In archeology, a horizon is a pattern characterized by widespread distribution of a complex of cultural traits that lasts a relatively short time.
Factors that might create the pattern of a horizon would include a rapid military conquest or effective religious mission. The position in which an archeological object is first uncovered during an excavation or survey.
May involve chemical stabilization or physical strengthening.
The arrangement or position of artifacts, ecofacts, and features within the soil matrix.
Dates are expressed in absolute terms, that is in specific units of measurement such as days, years, centuries, or millennia.
For example, the village was inhabited between AD 14.
Often compliance refers to work done to satisfy requirements of Section 106 of the National Historic Preservation Act of 1966, as amended, or comparable state laws.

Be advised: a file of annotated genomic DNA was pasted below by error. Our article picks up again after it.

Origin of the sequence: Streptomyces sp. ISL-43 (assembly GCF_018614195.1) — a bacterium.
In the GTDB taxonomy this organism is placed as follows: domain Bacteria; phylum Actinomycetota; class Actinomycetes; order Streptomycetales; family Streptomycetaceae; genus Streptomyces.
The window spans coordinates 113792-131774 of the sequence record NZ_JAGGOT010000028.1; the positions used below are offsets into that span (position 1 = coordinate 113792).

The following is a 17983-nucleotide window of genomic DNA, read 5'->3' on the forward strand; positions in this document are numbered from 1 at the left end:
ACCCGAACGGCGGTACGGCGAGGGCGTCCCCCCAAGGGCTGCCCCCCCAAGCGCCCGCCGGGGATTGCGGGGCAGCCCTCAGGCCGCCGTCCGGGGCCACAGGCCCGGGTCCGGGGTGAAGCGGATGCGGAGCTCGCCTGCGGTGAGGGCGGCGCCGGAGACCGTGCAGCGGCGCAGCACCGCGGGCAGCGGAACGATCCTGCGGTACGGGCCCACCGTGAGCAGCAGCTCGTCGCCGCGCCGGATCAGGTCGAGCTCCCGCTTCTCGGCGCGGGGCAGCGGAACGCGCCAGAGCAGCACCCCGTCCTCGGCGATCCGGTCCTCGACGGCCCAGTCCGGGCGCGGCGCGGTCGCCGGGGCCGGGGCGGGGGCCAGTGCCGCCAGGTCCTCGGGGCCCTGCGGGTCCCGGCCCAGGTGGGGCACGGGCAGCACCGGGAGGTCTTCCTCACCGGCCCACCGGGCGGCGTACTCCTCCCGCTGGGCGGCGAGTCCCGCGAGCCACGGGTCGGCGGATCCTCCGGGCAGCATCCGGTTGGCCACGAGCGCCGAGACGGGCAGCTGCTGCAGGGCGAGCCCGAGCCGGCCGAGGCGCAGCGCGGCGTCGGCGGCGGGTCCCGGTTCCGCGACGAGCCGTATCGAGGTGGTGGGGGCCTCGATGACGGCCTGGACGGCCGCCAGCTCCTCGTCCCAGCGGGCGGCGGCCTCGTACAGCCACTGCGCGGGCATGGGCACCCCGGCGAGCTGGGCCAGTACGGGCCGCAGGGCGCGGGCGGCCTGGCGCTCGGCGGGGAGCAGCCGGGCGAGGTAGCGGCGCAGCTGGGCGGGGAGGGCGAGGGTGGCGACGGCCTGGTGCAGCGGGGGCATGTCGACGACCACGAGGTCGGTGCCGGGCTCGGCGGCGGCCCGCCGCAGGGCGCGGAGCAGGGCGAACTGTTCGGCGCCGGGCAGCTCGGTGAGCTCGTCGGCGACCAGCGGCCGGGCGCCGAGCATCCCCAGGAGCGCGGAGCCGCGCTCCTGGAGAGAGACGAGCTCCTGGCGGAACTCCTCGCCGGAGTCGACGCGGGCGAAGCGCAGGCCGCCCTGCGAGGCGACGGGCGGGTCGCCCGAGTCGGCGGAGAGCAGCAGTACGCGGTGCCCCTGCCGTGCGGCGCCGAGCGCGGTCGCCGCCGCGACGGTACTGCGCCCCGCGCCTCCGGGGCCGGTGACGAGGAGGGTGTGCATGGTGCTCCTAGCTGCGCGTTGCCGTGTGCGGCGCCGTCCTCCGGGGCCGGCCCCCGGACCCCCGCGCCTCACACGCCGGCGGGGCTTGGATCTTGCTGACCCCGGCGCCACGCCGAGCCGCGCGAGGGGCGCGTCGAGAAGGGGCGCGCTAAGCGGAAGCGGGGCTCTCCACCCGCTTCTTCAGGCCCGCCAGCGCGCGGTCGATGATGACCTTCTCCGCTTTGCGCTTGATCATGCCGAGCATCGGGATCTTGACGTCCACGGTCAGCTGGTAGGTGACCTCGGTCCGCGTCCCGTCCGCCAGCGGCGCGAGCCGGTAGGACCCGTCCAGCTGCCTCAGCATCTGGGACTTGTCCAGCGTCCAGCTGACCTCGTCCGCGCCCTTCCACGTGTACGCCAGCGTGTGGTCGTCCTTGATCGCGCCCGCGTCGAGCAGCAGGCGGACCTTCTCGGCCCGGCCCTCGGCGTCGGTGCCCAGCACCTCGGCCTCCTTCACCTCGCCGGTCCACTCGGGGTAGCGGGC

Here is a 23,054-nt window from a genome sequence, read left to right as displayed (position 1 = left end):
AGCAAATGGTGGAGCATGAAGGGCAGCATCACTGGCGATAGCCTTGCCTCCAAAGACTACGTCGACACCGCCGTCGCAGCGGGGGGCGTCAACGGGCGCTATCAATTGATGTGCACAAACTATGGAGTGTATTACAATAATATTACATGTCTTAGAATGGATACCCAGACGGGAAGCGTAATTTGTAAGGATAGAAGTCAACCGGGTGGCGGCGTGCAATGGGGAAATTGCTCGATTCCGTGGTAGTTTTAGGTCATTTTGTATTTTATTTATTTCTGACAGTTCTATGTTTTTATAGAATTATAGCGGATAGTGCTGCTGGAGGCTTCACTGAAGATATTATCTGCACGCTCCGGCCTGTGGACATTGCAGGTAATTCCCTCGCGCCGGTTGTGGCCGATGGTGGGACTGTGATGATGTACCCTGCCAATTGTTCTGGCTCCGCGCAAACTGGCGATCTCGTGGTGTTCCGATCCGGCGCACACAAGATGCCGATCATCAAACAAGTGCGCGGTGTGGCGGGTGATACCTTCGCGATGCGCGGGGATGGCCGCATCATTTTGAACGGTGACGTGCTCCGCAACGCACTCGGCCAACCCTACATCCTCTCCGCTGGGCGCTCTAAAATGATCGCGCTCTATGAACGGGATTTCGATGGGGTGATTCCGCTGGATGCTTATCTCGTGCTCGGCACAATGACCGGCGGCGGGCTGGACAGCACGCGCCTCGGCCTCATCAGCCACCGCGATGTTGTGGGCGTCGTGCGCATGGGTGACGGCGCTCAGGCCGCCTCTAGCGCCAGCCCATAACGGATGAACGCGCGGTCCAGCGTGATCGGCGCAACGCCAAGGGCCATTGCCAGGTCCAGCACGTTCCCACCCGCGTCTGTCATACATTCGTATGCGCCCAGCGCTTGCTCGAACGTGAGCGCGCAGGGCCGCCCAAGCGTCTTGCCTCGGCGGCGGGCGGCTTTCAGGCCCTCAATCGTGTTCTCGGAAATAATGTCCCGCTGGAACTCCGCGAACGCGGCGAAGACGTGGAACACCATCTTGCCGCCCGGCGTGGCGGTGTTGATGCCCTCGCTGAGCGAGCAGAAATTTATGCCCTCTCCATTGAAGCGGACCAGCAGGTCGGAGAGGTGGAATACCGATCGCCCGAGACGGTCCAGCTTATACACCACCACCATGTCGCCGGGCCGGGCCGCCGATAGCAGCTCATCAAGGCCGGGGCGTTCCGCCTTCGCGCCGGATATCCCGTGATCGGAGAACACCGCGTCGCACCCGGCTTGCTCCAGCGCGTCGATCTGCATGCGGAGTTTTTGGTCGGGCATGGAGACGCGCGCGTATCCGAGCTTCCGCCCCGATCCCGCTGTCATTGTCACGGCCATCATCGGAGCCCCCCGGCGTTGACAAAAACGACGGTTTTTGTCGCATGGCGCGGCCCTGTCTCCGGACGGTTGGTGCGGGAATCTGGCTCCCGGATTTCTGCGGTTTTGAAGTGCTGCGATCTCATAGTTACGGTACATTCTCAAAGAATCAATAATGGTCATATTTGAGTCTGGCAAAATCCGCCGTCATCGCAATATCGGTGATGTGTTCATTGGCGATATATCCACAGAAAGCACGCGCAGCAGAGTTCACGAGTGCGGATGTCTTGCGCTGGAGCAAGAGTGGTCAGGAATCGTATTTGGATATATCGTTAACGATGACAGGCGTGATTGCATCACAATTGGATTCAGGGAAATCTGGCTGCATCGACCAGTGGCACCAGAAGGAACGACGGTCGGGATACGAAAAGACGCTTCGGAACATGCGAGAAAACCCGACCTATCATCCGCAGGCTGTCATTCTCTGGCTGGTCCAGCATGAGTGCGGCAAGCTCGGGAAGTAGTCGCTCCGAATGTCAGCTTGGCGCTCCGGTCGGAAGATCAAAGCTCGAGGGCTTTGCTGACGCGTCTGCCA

Natural remains, such as those of wild and domesticated animals and plants, that are found in the archeological record.
Distortion could result from processes such as landfilling, dumping, a landslide or other earth movement.
Also referred to as tree-ring dating, this absolute dating technique uses annual growth rings of trees from a single region to compare and match sequences of growth rings to determine that date when the tree was first cut down.
The process of describing and recording an artifact's many attributes.
Artifacts that are modeled or molded from clay and then made durable by firing.